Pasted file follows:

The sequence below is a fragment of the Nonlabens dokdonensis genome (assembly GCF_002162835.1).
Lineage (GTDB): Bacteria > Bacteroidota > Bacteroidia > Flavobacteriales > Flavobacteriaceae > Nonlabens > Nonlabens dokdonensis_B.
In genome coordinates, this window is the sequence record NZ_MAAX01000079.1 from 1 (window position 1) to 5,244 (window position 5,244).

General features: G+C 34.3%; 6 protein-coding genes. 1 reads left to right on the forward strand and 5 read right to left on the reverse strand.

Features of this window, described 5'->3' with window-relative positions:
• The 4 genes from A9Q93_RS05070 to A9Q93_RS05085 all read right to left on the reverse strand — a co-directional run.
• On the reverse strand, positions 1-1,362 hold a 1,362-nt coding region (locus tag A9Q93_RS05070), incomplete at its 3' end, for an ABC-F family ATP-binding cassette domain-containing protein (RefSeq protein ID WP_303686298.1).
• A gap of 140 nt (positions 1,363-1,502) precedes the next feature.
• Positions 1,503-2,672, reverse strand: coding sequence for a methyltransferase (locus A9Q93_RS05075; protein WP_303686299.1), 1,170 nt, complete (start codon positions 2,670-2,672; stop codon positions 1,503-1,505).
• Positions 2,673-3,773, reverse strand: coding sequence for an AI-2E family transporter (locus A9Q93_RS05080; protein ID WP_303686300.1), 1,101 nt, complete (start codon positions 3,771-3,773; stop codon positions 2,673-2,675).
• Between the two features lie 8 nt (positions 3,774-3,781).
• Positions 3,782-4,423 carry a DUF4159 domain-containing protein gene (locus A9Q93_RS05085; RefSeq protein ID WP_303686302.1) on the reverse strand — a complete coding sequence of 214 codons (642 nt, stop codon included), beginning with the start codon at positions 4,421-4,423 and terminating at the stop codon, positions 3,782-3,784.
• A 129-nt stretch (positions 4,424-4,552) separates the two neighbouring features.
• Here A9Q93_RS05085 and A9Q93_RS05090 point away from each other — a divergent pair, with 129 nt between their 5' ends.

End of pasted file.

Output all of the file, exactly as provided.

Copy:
The sequence below is a fragment of the Nonlabens dokdonensis genome (assembly GCF_002162835.1).
Lineage (GTDB): Bacteria > Bacteroidota > Bacteroidia > Flavobacteriales > Flavobacteriaceae > Nonlabens > Nonlabens dokdonensis_B.
In genome coordinates, this window is the sequence record NZ_MAAX01000079.1 from 1 (window position 1) to 5,244 (window position 5,244).

General features: G+C 34.3%; 6 protein-coding genes. 1 reads left to right on the forward strand and 5 read right to left on the reverse strand.

Features of this window, described 5'->3' with window-relative positions:
• The 4 genes from A9Q93_RS05070 to A9Q93_RS05085 all read right to left on the reverse strand — a co-directional run.
• On the reverse strand, positions 1-1,362 hold a 1,362-nt coding region (locus tag A9Q93_RS05070), incomplete at its 3' end, for an ABC-F family ATP-binding cassette domain-containing protein (RefSeq protein ID WP_303686298.1).
• A gap of 140 nt (positions 1,363-1,502) precedes the next feature.
• Positions 1,503-2,672, reverse strand: coding sequence for a methyltransferase (locus A9Q93_RS05075; protein WP_303686299.1), 1,170 nt, complete (start codon positions 2,670-2,672; stop codon positions 1,503-1,505).
• Positions 2,673-3,773, reverse strand: coding sequence for an AI-2E family transporter (locus A9Q93_RS05080; protein ID WP_303686300.1), 1,101 nt, complete (start codon positions 3,771-3,773; stop codon positions 2,673-2,675).
• Between the two features lie 8 nt (positions 3,774-3,781).
• Positions 3,782-4,423 carry a DUF4159 domain-containing protein gene (locus A9Q93_RS05085; RefSeq protein ID WP_303686302.1) on the reverse strand — a complete coding sequence of 214 codons (642 nt, stop codon included), beginning with the start codon at positions 4,421-4,423 and terminating at the stop codon, positions 3,782-3,784.
• A 129-nt stretch (positions 4,424-4,552) separates the two neighbouring features.
• Here A9Q93_RS05085 and A9Q93_RS05090 point away from each other — a divergent pair, with 129 nt between their 5' ends.